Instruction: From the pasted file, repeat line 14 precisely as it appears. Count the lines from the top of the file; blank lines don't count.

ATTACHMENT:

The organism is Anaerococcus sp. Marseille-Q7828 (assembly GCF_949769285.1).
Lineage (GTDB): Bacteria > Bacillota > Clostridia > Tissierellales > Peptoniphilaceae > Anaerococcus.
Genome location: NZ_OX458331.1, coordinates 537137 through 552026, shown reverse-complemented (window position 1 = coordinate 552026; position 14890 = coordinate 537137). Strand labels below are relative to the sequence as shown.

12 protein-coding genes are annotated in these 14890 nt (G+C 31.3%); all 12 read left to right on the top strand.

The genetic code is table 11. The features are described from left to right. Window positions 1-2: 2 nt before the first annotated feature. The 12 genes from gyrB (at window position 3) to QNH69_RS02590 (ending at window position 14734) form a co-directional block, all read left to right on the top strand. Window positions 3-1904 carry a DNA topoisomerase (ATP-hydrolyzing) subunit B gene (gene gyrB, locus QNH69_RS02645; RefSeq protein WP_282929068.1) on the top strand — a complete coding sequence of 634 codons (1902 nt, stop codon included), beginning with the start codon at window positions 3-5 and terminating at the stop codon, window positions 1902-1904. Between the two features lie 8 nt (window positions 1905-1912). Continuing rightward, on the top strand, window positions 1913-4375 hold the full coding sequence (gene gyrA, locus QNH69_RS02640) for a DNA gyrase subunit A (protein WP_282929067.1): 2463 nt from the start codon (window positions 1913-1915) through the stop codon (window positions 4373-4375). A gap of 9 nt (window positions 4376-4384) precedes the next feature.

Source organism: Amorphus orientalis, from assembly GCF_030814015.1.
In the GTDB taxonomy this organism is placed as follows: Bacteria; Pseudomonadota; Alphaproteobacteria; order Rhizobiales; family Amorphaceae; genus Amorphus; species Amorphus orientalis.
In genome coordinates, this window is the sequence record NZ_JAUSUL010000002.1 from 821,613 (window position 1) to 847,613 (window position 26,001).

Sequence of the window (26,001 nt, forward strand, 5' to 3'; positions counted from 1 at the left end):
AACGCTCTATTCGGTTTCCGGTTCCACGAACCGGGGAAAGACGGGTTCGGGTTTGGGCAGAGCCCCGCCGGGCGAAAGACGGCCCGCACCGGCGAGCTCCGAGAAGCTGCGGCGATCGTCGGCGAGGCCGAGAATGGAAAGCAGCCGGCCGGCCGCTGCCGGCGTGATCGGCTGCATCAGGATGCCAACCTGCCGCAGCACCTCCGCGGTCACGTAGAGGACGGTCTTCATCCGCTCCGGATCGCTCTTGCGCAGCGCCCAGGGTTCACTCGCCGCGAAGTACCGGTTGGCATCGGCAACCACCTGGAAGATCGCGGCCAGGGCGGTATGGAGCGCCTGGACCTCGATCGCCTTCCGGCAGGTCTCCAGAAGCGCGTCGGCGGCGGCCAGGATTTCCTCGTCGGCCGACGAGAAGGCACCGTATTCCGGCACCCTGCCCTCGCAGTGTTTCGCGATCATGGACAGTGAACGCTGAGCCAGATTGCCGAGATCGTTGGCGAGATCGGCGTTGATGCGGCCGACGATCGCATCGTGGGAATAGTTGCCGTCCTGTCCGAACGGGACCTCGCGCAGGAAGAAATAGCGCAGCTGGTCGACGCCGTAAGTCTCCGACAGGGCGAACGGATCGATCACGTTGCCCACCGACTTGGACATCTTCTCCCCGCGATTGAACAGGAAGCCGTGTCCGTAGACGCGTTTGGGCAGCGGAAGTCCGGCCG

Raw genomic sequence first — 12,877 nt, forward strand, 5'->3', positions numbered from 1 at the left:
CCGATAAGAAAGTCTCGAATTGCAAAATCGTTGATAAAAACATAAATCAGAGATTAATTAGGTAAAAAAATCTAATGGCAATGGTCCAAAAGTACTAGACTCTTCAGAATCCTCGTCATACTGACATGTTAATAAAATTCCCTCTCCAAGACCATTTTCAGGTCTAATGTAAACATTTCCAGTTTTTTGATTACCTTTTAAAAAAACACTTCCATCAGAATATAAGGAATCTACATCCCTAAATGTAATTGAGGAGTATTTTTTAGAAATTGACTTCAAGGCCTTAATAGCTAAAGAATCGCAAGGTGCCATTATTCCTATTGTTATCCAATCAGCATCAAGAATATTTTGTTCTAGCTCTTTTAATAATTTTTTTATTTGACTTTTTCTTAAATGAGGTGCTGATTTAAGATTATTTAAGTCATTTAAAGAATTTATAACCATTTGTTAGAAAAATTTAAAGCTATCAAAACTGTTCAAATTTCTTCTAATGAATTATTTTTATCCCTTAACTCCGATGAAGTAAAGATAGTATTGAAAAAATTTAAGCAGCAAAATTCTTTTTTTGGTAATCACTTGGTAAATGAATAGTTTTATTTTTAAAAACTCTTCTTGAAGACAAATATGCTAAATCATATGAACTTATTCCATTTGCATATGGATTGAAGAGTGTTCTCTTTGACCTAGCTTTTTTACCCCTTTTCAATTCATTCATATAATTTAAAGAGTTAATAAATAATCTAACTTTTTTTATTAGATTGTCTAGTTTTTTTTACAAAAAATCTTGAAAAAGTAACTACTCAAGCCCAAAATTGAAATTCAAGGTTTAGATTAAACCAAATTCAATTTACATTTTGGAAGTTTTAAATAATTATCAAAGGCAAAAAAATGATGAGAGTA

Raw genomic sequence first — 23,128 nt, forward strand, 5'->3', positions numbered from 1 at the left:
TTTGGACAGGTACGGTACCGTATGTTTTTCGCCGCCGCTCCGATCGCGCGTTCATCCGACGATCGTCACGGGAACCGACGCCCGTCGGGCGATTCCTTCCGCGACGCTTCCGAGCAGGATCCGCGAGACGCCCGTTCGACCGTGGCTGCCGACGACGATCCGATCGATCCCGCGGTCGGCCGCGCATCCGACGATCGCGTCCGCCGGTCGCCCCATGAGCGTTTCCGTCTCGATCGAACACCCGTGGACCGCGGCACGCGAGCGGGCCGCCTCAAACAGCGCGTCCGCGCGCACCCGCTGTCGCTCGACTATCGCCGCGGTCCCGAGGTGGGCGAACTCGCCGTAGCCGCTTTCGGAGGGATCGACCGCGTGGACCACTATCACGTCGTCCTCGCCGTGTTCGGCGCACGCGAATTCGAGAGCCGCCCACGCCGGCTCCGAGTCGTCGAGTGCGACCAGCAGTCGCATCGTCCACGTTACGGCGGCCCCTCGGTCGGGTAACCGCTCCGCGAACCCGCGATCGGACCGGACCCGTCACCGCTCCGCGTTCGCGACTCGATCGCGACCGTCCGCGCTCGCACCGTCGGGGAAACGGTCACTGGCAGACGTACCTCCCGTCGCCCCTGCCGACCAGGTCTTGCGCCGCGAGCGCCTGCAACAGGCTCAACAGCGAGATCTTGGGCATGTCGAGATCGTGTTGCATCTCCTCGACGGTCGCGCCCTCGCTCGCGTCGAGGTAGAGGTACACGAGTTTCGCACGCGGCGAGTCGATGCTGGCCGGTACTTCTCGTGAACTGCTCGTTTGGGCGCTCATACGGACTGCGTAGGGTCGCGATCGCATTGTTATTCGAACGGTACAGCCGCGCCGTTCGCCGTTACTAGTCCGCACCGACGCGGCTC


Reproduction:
TTTGGACAGGTACGGTACCGTATGTTTTTCGCCGCCGCTCCGATCGCGCGTTCATCCGACGATCGTCACGGGAACCGACGCCCGTCGGGCGATTCCTTCCGCGACGCTTCCGAGCAGGATCCGCGAGACGCCCGTTCGACCGTGGCTGCCGACGACGATCCGATCGATCCCGCGGTCGGCCGCGCATCCGACGATCGCGTCCGCCGGTCGCCCCATGAGCGTTTCCGTCTCGATCGAACACCCGTGGACCGCGGCACGCGAGCGGGCCGCCTCAAACAGCGCGTCCGCGCGCACCCGCTGTCGCTCGACTATCGCCGCGGTCCCGAGGTGGGCGAACTCGCCGTAGCCGCTTTCGGAGGGATCGACCGCGTGGACCACTATCACGTCGTCCTCGCCGTGTTCGGCGCACGCGAATTCGAGAGCCGCCCACGCCGGCTCCGAGTCGTCGAGTGCGACCAGCAGTCGCATCGTCCACGTTACGGCGGCCCCTCGGTCGGGTAACCGCTCCGCGAACCCGCGATCGGACCGGACCCGTCACCGCTCCGCGTTCGCGACTCGATCGCGACCGTCCGCGCTCGCACCGTCGGGGAAACGGTCACTGGCAGACGTACCTCCCGTCGCCCCTGCCGACCAGGTCTTGCGCCGCGAGCGCCTGCAACAGGCTCAACAGCGAGATCTTGGGCATGTCGAGATCGTGTTGCATCTCCTCGACGGTCGCGCCCTCGCTCGCGTCGAGGTAGAGGTACACGAGTTTCGCACGCGGCGAGTCGATGCTGGCCGGTACTTCTCGTGAACTGCTCGTTTGGGCGCTCATACGGACTGCGTAGGGTCGCGATCGCATTGTTATTCGAACGGTACAGCCGCGCCGTTCGCCGTTACTAGTCCGCACCGACGCGGCTC